Your thoughts, input, and constructive criticism will be displayed in the embedded Google spreadsheet below. I thought it would be better to have the question broken into a few different parts, and presented accordingly. That having been said, you’re always welcome to leave your comments below if you’d like.

Can’t see the embedded Google Spreadsheet? Follow this link to view it in Google Docs.

image: Broken –


  1. Ben,

    I completely agree that technology is capable of reinforcing poor teaching and the device originally discussed has that potential.

    I am going to split hairs here and get to a more philosophical debate…and maybe in the process expose myself as a “poor” teacher.

    Even in 2011, there is still a place for drill and kill and rote learning. Take multiplication facts. Any math above about the first month of 4th grade is excruciating if someone doesn’t know his or her multiplication facts. Another example of necessary rote learning is students learning symbols and valences in chemistry class. You can’t figure chemical reactions without this knowledge in your head. Throw in the formulas for sine and cosine for good measure.

    Some learning still requires memorization. Period.

    The problem lies when memorization is assigned for memorization sake and students are evaluated on their memorization of the facts and not their abilities to apply that knowledge to problem solving.

    This technology can definitely be a crutch and an easy one for poor teachers to use as a time killer. It even looks good to administrators on their daily walk-throughs.

    Technology that can be used as a crutch though has been around forever. In 1903 Crayola introduced its first box of 8 crayons. Bad teachers have been using them to keep little kids quiet ever since.

    Like any tool, educational technology can be used for good teaching and bad. It is an equal opportunity player as it enhances both.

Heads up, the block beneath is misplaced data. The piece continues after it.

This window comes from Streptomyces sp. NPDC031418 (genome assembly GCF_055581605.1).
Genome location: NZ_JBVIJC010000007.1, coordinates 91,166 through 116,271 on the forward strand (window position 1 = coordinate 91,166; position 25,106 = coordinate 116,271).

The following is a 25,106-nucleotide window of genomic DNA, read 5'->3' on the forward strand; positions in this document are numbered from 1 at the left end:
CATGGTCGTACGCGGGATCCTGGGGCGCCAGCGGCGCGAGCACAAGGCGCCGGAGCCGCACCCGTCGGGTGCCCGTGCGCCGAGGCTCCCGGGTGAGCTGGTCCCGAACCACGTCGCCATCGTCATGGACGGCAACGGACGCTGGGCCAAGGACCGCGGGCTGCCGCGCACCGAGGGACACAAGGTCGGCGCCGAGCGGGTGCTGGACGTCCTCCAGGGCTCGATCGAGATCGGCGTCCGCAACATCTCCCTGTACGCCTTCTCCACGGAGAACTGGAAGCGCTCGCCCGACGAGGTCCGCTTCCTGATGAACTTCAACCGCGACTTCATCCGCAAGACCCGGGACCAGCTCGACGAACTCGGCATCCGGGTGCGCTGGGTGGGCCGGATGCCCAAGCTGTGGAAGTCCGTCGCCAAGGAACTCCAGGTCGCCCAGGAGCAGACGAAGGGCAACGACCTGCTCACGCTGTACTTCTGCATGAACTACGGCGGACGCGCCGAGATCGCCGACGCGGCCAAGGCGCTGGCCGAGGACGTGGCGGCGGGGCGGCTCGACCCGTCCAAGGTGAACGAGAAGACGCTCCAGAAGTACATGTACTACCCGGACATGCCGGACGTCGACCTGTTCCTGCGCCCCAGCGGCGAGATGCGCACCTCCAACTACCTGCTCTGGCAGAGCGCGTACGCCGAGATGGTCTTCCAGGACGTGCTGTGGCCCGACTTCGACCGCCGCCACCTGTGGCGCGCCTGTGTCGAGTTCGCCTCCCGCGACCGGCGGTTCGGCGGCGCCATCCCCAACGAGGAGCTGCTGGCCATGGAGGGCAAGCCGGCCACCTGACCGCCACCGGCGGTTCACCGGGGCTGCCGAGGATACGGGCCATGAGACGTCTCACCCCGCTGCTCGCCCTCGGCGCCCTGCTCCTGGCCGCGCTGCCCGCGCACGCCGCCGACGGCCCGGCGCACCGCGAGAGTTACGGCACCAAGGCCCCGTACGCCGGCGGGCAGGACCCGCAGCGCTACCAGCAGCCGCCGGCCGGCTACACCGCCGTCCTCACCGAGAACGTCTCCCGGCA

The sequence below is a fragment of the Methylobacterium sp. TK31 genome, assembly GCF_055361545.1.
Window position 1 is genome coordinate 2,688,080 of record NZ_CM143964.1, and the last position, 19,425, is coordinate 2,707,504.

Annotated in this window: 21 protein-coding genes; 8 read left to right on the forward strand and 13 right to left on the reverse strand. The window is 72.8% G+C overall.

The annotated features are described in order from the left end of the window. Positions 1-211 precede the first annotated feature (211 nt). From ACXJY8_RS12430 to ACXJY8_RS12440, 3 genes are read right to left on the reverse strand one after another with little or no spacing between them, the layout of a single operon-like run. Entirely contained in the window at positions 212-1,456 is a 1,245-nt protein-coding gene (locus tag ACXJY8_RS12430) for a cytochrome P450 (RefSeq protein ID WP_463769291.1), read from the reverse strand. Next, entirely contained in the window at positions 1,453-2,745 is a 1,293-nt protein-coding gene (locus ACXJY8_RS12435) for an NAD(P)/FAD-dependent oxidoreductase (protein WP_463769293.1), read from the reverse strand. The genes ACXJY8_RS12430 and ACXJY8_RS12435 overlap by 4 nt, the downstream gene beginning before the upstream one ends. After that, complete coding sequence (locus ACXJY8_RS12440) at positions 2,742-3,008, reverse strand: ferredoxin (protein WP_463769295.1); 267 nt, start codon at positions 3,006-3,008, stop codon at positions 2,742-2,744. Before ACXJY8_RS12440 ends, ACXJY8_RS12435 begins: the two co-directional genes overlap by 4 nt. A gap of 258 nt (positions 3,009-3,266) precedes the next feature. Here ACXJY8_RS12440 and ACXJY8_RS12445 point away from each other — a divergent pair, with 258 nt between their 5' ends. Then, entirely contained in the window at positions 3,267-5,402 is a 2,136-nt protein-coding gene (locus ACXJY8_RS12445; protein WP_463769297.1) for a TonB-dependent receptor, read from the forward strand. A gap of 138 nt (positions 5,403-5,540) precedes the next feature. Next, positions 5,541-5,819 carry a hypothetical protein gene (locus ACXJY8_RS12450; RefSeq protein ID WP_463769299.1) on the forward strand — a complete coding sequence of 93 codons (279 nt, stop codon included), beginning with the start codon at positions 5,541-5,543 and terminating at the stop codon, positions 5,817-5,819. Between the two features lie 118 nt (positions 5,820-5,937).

I have no problem with a tool like Study Boost as long as students are then building upon the rote learning with higher order thinking.

    1. Hey Andy,

      I like your example of Crayola. Can I quote you on that? Did you get that line from somewhere? It’s quite funny and rather poignant…


    2. Splitting hairs is what we have to do once we realize that most situations are simply black and white (which I admit, is difficult for me to do). And you no more exposed yourself as a “poor” teacher than a national board certified uber-educator. We have an ever growing toolbox of both instructional strategies and tools at our disposal, and sometimes we get the wrong tool out for the job. It doesn’t make us any less of an educator than any other person that makes a mistake on the job.

      If it wasn’t clear in my post that I’m talking about poor teaching and learning practices, then I apologize for implying that I think people that use these techniques are poor teachers. I use highly ineffective teaching and learning techniques from time to time because I’m either trying something new, or having on off moment, and it happens to every teacher.

      You did however, nail my point home with your analysis of how memorization of facts is used in the learning process. Memorization of the facts to ensure passing a test is wrong, wrong, wrong, and I see StudyBoost’s entire pitch to be aimed at memorizing those kinds of facts. Memorizing formulae, and processes for effective problem solving is a much better educational practice, and one that I doubt StudyBoost is good at in it’s current form of hyper-bite sized study bits.